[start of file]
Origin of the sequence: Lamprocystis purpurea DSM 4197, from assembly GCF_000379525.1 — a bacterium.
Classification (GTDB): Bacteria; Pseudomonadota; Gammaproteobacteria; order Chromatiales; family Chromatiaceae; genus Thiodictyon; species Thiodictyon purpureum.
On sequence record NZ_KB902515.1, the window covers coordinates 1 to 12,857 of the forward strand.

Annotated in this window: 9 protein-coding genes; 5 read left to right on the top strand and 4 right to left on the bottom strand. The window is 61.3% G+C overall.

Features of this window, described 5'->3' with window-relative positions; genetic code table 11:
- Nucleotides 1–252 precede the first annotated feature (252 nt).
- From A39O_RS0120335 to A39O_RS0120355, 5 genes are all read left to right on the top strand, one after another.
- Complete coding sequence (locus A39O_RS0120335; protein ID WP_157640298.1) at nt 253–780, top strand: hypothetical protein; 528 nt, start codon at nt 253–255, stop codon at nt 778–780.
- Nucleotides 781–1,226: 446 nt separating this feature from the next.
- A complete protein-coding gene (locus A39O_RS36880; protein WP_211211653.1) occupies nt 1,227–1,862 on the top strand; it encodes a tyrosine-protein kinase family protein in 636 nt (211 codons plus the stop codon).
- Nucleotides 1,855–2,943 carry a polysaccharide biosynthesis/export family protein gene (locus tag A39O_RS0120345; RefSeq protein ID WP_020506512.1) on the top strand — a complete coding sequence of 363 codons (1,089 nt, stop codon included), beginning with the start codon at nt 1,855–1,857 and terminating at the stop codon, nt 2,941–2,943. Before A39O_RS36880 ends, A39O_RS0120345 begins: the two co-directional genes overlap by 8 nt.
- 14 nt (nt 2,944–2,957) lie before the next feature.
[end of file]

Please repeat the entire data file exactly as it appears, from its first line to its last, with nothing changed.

Origin of the sequence: Lamprocystis purpurea DSM 4197, from assembly GCF_000379525.1 — a bacterium.
Classification (GTDB): Bacteria; Pseudomonadota; Gammaproteobacteria; order Chromatiales; family Chromatiaceae; genus Thiodictyon; species Thiodictyon purpureum.
On sequence record NZ_KB902515.1, the window covers coordinates 1 to 12,857 of the forward strand.

Annotated in this window: 9 protein-coding genes; 5 read left to right on the top strand and 4 right to left on the bottom strand. The window is 61.3% G+C overall.

Features of this window, described 5'->3' with window-relative positions; genetic code table 11:
- Nucleotides 1–252 precede the first annotated feature (252 nt).
- From A39O_RS0120335 to A39O_RS0120355, 5 genes are all read left to right on the top strand, one after another.
- Complete coding sequence (locus A39O_RS0120335; protein ID WP_157640298.1) at nt 253–780, top strand: hypothetical protein; 528 nt, start codon at nt 253–255, stop codon at nt 778–780.
- Nucleotides 781–1,226: 446 nt separating this feature from the next.
- A complete protein-coding gene (locus A39O_RS36880; protein WP_211211653.1) occupies nt 1,227–1,862 on the top strand; it encodes a tyrosine-protein kinase family protein in 636 nt (211 codons plus the stop codon).
- Nucleotides 1,855–2,943 carry a polysaccharide biosynthesis/export family protein gene (locus tag A39O_RS0120345; RefSeq protein ID WP_020506512.1) on the top strand — a complete coding sequence of 363 codons (1,089 nt, stop codon included), beginning with the start codon at nt 1,855–1,857 and terminating at the stop codon, nt 2,941–2,943. Before A39O_RS36880 ends, A39O_RS0120345 begins: the two co-directional genes overlap by 8 nt.
- 14 nt (nt 2,944–2,957) lie before the next feature.